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October 01, 2012

The Bloodthirsty Doll

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Chi wo su ningyo: Yurei yashiki no kyofu / Fear of the Ghost House: Bloodsucking Doll
Michio Yamamoto - 1970
Shadow Warrior All Region DVD

I must say that the transfer of this movie is so dark that some scenes are heard but barely visible, unintentionally making me think of Val Lewton's productions, that suggested various unseen horrors.

Nonetheless, The Bloodthirsty Doll should be of interest in the transfer of the vampire genre to Japan. It is worth noting that the film was from Toho, the biggest and most conservative of Japanese studios, from a time when the studio system was collapsing. One could also consider this film as one that helped pave the way for Obayashi's House, seven years later. The film is a curious hybrid of mixed cultures.

The basic story is of a young man, Kazuhiko, who drives to a remote, western style mansion to reunite with his girlfriend, Yuko, after being abroad for six months. He finds out from Yuko's mother that he is two weeks to late, and that his beloved died in a landslide. Spending the night, he hears strange sounds, and sees what looks like Yuko, alive, and later follows her to a wooded area. Yuko softly begs to be killed. The Kazuhiko's sister, Keiko, alarmed at no contact for over a week, shows up with her boyfriend to find out what happened to her brother. Keiko finds out things she probably didn't want to know.

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The film mostly takes place in a mansion that is pointedly very western in design, with lots of stairs, a creepy cellar, and creaky doors. One of the characters is a deaf-mute servant, Genzo, a variation of the stock characters found in many Hollywood and European horror films. What might throw off some western viewers is a small plot twist, when it is revealed that Yuko was buried rather than cremated, cremation being the standard treatment for the dead in Asia. Also, Yuko is not your standard blood sucking vampire, slashing the blood from her victims. Not entirely successful is the use of a harpsichord based music score, adding more western flavor.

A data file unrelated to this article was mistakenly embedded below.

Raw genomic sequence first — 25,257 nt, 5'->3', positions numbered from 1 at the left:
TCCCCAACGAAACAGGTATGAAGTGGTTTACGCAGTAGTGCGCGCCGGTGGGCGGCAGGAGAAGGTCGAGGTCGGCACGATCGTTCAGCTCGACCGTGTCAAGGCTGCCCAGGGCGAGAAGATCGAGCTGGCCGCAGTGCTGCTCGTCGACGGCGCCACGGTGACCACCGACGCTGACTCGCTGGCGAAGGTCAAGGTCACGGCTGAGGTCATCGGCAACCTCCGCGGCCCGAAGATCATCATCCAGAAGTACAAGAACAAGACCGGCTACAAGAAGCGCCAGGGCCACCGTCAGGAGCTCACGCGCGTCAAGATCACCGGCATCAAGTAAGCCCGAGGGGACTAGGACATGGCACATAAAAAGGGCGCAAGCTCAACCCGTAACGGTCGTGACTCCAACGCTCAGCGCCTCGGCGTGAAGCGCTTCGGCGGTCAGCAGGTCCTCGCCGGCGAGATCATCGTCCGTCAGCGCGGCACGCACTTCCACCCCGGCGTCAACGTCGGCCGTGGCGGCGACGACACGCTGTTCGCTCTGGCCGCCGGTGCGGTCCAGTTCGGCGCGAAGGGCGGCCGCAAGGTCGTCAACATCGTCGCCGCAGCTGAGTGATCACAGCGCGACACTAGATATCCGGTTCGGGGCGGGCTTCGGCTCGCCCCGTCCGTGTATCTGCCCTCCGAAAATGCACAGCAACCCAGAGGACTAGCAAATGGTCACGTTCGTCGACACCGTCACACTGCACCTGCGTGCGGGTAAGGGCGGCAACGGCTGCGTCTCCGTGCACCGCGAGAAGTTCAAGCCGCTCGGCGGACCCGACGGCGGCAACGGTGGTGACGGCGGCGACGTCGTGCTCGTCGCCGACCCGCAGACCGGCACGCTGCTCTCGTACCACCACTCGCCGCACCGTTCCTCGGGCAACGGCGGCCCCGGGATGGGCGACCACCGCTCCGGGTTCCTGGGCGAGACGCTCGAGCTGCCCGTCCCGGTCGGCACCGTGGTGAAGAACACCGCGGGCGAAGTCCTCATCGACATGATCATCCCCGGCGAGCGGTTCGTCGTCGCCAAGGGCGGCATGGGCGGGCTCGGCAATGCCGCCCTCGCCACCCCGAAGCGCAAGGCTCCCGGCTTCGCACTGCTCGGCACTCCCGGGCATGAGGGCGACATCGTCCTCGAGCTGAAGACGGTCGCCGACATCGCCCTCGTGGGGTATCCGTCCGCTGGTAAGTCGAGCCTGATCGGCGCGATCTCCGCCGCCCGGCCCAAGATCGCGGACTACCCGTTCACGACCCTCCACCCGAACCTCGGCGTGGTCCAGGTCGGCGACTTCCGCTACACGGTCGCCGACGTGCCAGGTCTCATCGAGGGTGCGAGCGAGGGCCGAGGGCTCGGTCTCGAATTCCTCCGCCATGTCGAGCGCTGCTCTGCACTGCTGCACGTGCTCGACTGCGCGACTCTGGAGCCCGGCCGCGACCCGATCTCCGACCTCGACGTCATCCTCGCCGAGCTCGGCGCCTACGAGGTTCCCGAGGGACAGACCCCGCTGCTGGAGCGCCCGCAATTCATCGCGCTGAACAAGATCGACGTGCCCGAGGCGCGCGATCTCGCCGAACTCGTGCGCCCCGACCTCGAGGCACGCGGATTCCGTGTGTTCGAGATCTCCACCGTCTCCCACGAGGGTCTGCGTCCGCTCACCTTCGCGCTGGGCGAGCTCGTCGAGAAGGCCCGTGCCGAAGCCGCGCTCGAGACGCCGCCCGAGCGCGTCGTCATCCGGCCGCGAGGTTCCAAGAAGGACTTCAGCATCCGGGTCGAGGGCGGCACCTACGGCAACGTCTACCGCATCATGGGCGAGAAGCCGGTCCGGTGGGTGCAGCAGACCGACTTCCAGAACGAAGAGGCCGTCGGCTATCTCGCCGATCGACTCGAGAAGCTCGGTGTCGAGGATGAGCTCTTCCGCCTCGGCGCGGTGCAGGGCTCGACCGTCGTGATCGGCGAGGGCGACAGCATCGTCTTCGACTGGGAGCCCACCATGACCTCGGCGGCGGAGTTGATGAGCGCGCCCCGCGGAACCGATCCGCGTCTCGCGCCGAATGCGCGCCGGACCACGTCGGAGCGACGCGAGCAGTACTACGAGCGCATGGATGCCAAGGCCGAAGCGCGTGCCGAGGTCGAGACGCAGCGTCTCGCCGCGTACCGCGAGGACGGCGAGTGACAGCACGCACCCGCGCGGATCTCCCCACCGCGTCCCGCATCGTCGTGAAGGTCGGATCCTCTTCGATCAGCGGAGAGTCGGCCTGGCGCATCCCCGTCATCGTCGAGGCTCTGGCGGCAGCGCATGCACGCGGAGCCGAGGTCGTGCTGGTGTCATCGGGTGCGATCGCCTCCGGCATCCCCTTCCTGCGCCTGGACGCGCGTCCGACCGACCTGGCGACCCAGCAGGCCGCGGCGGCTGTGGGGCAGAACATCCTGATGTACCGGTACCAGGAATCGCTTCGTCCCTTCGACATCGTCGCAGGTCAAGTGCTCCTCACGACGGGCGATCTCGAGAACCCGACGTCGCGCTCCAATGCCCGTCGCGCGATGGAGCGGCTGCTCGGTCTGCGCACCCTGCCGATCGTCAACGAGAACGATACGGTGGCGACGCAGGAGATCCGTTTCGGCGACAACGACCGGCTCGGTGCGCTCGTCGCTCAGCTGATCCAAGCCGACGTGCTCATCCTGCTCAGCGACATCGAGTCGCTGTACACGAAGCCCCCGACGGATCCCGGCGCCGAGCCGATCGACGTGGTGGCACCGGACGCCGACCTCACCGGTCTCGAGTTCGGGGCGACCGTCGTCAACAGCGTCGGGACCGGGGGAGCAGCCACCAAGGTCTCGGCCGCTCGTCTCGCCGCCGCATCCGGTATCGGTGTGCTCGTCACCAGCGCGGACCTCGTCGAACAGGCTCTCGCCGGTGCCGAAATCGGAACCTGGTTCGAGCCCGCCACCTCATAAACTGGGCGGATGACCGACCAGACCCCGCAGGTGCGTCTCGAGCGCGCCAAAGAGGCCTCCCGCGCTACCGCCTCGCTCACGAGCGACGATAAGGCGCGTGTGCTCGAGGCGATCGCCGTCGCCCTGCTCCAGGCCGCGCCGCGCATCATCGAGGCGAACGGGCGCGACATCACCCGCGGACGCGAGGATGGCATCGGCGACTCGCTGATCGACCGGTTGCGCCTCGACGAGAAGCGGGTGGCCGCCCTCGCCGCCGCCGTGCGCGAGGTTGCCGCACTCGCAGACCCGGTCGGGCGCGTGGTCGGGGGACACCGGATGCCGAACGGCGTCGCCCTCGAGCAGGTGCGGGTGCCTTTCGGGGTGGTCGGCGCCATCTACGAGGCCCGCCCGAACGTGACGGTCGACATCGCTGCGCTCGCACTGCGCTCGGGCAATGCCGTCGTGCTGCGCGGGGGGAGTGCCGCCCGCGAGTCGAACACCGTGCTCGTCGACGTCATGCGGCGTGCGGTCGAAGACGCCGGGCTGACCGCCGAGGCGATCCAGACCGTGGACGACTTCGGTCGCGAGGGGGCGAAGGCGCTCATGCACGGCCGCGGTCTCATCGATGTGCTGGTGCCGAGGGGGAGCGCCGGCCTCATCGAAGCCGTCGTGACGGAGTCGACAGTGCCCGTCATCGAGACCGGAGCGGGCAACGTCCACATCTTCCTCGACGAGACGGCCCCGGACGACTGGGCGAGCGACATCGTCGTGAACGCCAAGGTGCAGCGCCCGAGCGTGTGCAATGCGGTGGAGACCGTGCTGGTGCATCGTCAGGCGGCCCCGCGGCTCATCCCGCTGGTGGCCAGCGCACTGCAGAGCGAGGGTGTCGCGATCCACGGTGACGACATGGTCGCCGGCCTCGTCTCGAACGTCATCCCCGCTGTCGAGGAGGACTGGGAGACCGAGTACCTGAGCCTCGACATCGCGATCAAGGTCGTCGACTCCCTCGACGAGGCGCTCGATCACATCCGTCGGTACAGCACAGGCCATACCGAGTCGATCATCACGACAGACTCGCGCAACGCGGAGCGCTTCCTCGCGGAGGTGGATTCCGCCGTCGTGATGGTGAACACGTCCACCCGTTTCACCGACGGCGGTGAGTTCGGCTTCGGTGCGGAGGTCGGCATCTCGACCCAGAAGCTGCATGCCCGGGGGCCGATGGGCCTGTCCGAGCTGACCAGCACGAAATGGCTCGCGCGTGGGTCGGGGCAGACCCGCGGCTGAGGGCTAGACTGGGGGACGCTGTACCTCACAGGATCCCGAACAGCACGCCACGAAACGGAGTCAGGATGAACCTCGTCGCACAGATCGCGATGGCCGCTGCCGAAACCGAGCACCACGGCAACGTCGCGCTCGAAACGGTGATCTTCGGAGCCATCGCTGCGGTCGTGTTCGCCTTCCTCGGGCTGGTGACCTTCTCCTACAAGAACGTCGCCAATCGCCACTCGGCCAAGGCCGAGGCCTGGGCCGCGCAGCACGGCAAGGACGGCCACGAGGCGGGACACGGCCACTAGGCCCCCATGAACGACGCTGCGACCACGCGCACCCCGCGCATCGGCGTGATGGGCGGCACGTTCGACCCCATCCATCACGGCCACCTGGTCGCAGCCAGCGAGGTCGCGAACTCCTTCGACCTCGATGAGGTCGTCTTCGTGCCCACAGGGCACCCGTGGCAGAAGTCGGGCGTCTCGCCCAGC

There is little in English on director Michio Yamamoto. While an early stint as Assistant Director was for Akira Kurosawa's Throne of Blood, Yamamoto seems to have primarily worked under Kihachi Okamoto before ascending to his own directorial assignments in 1969, at age 36. That Yamamoto was a bit older when making his directorial debut indicates how Toho was unlike several of the rival studios that made a point of courting a younger audience, with filmmakers of about the same age like Nagisa Oshima and Masahiro Shinoda already with several features behind them. Ei Ogawa was one of several writers to have a hand in Okamoto's Age of Assasins. His best known solo credit is Space Amoeba.

Posted by Peter Nellhaus at October 1, 2012 08:59 AM